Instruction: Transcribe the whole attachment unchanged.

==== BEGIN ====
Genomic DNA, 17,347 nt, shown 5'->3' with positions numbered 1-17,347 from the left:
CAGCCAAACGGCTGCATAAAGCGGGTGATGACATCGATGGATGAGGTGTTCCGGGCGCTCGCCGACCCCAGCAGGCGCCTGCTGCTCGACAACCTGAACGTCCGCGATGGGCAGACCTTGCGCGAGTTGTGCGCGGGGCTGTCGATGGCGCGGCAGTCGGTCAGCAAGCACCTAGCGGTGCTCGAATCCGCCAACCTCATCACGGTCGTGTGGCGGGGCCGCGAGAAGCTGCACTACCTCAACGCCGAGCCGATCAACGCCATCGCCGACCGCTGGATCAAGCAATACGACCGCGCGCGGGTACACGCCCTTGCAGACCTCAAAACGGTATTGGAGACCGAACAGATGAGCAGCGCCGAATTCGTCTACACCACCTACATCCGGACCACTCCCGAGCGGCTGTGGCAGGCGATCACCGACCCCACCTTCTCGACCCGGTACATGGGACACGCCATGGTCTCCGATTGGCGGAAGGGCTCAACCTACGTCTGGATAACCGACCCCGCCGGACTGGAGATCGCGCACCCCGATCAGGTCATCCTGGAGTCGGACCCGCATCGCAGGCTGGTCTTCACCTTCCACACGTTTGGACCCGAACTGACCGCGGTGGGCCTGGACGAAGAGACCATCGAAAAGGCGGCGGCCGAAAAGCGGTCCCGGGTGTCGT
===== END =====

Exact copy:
Genomic DNA, 17,347 nt, shown 5'->3' with positions numbered 1-17,347 from the left:
CAGCCAAACGGCTGCATAAAGCGGGTGATGACATCGATGGATGAGGTGTTCCGGGCGCTCGCCGACCCCAGCAGGCGCCTGCTGCTCGACAACCTGAACGTCCGCGATGGGCAGACCTTGCGCGAGTTGTGCGCGGGGCTGTCGATGGCGCGGCAGTCGGTCAGCAAGCACCTAGCGGTGCTCGAATCCGCCAACCTCATCACGGTCGTGTGGCGGGGCCGCGAGAAGCTGCACTACCTCAACGCCGAGCCGATCAACGCCATCGCCGACCGCTGGATCAAGCAATACGACCGCGCGCGGGTACACGCCCTTGCAGACCTCAAAACGGTATTGGAGACCGAACAGATGAGCAGCGCCGAATTCGTCTACACCACCTACATCCGGACCACTCCCGAGCGGCTGTGGCAGGCGATCACCGACCCCACCTTCTCGACCCGGTACATGGGACACGCCATGGTCTCCGATTGGCGGAAGGGCTCAACCTACGTCTGGATAACCGACCCCGCCGGACTGGAGATCGCGCACCCCGATCAGGTCATCCTGGAGTCGGACCCGCATCGCAGGCTGGTCTTCACCTTCCACACGTTTGGACCCGAACTGACCGCGGTGGGCCTGGACGAAGAGACCATCGAAAAGGCGGCGGCCGAAAAGCGGTCCCGGGTGTCGT